The big news out of Davos on Thursday was Rupert Murdoch's pronouncement that the Journal would continue to keep at least some content behind the pay wall. According to Rupert:
The really special things will still be a subscription service, and, sorry to tell you, probably more expensive.
The arguments in favor of doing so are twofold: first, you've got $70 million in subscriber revenue to replace if you kill it; second, that the pay wall creates a higher demographic for selling advertising.
I'm not sure what's driven him in this direction, as all signs pointed to tearing down the pay wall and making the Journal free. While it's possible they could move forward with a hybrid model, I think that it's already been shown that model does not work. The Times killed Select and I have tremendous doubts about the FT's current approach where users can get 30 page views per month for free, but must subscribe if they use it more frequently.
I am a current WSJ Online subscriber. I also get the NY Times delivered in print (I need something to read on the train platform). A few times a week I will read an FT article. Of the three, the Times gets the bulk of my page views and it's the only one of the three that I will typically link to. If the Journal keeps large chunks of their content behind the subscription wall, they'll continue to limit the growth of their brand.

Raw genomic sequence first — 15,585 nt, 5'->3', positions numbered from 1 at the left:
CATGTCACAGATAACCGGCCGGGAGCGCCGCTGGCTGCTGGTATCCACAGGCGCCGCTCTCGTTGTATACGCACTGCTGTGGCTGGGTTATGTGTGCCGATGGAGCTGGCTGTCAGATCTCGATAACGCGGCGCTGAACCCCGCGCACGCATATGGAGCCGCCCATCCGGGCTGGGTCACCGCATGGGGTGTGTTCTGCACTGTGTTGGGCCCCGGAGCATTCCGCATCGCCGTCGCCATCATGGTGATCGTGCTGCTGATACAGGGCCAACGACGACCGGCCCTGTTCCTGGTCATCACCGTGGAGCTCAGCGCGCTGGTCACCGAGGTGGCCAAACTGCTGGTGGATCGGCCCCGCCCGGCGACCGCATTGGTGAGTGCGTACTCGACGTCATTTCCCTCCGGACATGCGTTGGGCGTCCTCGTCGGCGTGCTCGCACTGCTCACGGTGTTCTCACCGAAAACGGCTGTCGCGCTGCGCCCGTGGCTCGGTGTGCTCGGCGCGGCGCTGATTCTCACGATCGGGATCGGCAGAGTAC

So I don't think that's what they're going to do. If you parse out Murdoch's quote, he doesn't say that the Wall Street Journal will remain a subscription product. Instead, he says that "the really special things" will be a pay service. So, what's really special? Not the business and financial news, most of which is a commodity. There's no chance that he will put their editorial page commentary behind the pay wall as the Times tried. Clearly, Murdoch views the Journal editorial page as a means of projecting his views, not bottling them up for a select audience. So, in re-reading his comments, I think that we're likely to see the majority of the Wall Street Journal become free. At the same time, I expect them to build out some new capabilities - perhaps tools and data-driven applications, and put a premium price on those.
What do you think?